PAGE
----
DETR officials say Nevada’s unemployment is at an all-time record 28.2 percent.
Total employment is down 244,800 since Gov. Steve Sisolak ordered the closure of all “non-essential” businesses in mid-March to slow the spread of the COVID-19 virus.
David Schmidt, chief economist for the Department of Employment, Training and Rehabilitation, said hardest hit was Nevada’s biggest employer category, the Accommodations and Food Service industry — gaming, tourism, restaurants and bars.
Schmidt said Nevada has the nation’s highest unemployment rate followed by Michigan, home of the auto industry.
He said the unemployment Trust Fund has paid out $1.6 billion in Nevada since the pandemic shutdown.
In addition to the regular unemployment benefits system, DETR Director Heather Korbulic said the agency is now ramping up the Pandemic Unemployment Assistance program that is designed to provide cash to those who don’t qualify for regular unemployment benefits. That includes independent contractors, gig workers and 1099 contract workers. She said in the first week the PUA system was up, 59,000 Nevadans filed claims, about half of them on the first day the system was available. She said the second phase of that project is the payment system and that initial PUA payments should go out next Wednesday.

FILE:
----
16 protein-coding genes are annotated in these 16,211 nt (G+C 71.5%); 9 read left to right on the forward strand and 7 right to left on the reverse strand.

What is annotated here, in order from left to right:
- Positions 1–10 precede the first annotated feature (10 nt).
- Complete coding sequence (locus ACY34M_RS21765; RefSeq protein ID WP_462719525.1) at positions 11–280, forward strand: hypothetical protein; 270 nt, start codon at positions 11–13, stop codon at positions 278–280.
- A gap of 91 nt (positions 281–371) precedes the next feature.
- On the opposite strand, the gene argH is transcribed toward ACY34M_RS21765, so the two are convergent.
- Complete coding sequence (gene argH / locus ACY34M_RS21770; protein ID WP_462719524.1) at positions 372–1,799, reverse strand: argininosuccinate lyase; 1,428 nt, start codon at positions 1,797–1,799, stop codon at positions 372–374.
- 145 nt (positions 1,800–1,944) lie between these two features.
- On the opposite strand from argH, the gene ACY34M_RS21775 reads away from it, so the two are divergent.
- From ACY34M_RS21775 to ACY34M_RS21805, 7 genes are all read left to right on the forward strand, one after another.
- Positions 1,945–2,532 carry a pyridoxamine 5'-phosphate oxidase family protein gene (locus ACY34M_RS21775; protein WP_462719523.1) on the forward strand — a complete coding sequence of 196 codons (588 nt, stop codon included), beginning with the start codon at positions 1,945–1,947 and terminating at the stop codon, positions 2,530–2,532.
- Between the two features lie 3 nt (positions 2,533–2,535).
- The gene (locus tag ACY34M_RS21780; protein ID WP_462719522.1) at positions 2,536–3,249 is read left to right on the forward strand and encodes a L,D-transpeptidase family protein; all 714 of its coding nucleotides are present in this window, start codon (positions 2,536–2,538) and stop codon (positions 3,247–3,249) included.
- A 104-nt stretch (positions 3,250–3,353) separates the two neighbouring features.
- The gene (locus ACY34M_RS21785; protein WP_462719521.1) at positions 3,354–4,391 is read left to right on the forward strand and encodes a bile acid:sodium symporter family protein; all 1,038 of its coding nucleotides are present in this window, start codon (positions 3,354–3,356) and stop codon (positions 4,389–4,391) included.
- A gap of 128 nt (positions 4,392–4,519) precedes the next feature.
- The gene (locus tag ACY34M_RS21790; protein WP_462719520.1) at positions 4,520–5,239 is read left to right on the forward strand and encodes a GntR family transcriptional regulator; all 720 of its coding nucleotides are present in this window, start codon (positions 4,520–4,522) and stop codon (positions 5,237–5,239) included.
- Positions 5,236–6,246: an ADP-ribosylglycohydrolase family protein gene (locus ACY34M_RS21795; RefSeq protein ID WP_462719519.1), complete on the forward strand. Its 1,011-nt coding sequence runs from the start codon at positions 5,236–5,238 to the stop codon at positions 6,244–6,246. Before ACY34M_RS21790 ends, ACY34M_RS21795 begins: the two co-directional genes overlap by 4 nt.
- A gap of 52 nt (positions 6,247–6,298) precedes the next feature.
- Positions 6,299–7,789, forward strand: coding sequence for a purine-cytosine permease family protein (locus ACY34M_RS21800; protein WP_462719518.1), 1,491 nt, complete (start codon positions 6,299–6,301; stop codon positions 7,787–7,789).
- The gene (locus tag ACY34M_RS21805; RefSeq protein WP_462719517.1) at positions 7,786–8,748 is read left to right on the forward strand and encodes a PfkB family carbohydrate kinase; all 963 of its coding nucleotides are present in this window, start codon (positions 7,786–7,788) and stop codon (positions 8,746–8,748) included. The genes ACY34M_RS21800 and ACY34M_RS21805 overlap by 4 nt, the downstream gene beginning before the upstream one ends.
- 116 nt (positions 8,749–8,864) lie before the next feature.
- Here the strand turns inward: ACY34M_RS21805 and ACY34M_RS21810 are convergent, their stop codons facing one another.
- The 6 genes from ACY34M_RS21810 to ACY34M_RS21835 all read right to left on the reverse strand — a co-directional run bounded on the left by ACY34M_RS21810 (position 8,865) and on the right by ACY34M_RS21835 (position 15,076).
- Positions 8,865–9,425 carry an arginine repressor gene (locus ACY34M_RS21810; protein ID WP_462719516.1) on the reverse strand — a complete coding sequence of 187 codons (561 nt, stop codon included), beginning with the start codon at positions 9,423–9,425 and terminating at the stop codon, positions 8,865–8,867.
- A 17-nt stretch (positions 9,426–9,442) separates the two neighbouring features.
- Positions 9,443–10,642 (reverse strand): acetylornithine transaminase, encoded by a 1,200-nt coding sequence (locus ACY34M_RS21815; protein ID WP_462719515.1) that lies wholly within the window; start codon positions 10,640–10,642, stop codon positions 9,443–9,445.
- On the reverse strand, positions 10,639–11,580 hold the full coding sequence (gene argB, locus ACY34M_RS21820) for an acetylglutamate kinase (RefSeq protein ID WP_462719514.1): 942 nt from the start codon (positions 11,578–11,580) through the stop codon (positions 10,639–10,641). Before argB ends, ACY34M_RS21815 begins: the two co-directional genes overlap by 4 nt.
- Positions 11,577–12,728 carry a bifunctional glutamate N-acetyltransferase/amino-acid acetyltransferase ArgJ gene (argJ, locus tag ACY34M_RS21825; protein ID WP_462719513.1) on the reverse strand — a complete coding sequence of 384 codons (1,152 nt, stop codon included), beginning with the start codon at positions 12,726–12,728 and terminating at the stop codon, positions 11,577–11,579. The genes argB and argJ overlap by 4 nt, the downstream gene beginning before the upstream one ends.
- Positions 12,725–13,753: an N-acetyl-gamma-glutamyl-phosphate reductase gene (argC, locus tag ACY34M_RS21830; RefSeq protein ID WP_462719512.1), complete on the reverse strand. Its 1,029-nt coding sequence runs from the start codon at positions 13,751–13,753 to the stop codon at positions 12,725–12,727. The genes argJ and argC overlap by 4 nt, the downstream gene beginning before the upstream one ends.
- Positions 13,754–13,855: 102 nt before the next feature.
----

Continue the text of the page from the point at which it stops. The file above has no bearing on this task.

Like regular unemployment insurance beneficiaries, PUA claimants must file weekly to keep the assistance coming.
The program is completely funded by the federal government.
For the third week, regular unemployment initial claims continued to decline. A total of 17,837 new claims were filed in the week ending May 16, 17.6 percent fewer than the week before.
Continuing claims, as predicted, increased as they have every week since the economic shutdown, finishing the week at 369,041. That represents an increase of 13.7 percent.
Korbulic said pending claims have also been dramatically reduced in the past couple of weeks from a high of more than 100,000 to just under 47,000.